As the nature of cities has changed over time, so has the role that architecture has played in urban planning. Architecture is the construct which allows cities to be both beautiful and functional. But what does this mean, and how does architecture answer?
During the nineteenth century, the urban centers in America were compared unfavorably with European cities. In Europe, cities were anchored by large cathedrals and public spaces, such as gardens and plazas, grand and ornate architecture from the past. In reaction, the City Beautiful movement arose in the US, culminating in the White City at the 1893 World's Fair. It was an attempt to instill some of the formal beauty, linear perspective, and stateliness of European grand cities onto American architecture.
While many architects pushed back against this method of looking to the past for urban models, the movement did adapt to American spaces with planning that included parks, greenways, water elements, and other public spaces that reflected the American landscape's particular beauty. These public spaces were meant to fulfill the functions of European public plazas or formal gardens. They were areas for community, formal activity, meeting and information exchange.
However, these new methods were not as successful as in theory. A concrete plaza with some benches and a fountain in front of a set-back Manhattan office building will never draw the social crowds that a small piazza hidden among the streets of Rome will welcome. In the same way, you will not see two pedestrians pausing for a quick chat on Fifth Avenue nearly as often as you’ll encounter this on the winding, narrow streets of Prague. This has everything to do with scale. Modern architecture, although originally guided with the correct intentions, lost touch with the human along the way. Designers became more interested in discovering new philosophies and making bold statements than focusing on the daily interactions of the user.
There is a reason why people still flock to old cities in Europe and historic downtown areas right in the United States. Buildings and streets were designed at a comfortable human scale, with shopfronts and other public uses built right into the street level. Work, home, and social spaces were all within walking distance of each other, creating vibrant communities. Of course, there are many modern needs that are not met in these historic models. We are a larger world with more people and active economies, leading our buildings to grow in size and diminish in ornament over the decades. We require modern technology and energy efficiency, making mechanical systems one of the most important aspects of any building designed today.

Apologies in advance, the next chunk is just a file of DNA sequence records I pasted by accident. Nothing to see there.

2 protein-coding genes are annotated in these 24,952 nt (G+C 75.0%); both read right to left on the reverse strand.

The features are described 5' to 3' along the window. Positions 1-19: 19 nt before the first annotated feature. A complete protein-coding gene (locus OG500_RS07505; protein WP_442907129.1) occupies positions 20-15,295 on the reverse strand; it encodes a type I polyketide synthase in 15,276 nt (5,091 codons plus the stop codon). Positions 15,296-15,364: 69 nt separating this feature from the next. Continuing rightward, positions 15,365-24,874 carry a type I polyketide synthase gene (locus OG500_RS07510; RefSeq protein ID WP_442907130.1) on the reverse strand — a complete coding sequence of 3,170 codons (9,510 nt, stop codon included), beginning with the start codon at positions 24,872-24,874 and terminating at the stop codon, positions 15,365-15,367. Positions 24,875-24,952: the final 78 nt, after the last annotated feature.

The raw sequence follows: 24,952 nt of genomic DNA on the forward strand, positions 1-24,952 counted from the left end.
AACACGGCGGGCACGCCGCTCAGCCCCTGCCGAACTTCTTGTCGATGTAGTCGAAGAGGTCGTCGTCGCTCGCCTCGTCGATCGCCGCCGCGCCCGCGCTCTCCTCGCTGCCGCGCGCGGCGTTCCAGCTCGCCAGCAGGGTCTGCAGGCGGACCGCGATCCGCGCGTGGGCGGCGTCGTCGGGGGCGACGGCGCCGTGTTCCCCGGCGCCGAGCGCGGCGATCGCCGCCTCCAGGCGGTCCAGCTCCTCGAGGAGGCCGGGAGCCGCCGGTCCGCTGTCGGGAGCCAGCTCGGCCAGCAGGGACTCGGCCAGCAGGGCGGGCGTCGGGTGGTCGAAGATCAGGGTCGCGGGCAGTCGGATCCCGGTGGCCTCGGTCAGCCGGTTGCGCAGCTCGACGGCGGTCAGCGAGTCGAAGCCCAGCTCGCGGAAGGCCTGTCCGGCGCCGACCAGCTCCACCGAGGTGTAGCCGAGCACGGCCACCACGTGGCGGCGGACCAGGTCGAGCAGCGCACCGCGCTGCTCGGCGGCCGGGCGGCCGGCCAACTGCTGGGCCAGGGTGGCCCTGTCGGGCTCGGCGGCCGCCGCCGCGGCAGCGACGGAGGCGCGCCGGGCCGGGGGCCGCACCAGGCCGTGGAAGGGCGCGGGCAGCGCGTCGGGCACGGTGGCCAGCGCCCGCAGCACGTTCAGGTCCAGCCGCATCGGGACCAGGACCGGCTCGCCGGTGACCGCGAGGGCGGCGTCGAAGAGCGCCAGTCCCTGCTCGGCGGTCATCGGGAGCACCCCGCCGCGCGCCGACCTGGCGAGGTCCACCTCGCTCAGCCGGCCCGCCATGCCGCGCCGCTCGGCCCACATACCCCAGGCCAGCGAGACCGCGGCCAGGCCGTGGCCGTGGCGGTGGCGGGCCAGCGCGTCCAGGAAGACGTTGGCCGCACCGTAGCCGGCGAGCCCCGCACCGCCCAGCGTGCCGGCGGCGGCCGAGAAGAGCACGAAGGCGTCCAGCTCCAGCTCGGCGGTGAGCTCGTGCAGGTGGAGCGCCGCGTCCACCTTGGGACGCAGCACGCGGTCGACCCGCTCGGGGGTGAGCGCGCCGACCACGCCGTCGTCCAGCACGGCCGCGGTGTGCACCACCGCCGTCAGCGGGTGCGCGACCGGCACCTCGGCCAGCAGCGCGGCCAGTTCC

However, there is a way we can meet modern needs while preserving the advantages of historic architecture and neighborhoods: It is through restoration and adaptive reuse of buildings and downtowns. Reusing what we already have is really the most urbanistic and environmentally conscience decision. Historic buildings can be retrofitted with mechanical systems, increased insulation value, and modern conveniences. Soaring glass and steel towers are not the only buildings well-suited for the modern world. Even in “new” cities like New York or Chicago, some of the oldest buildings are the most loved and the most successful.
As specialists in historic preservation, restoration, and adaptive reuse, we here at Scott Henson Architects know that these historic buildings can become perfectly useable for your businesses and homes, with all of the character, history, and comfort of the past. We will always be looking for the next great thing in architecture, as in any type of design, but it is important to not forget the resources we already have. We look forward to working with you on your next project.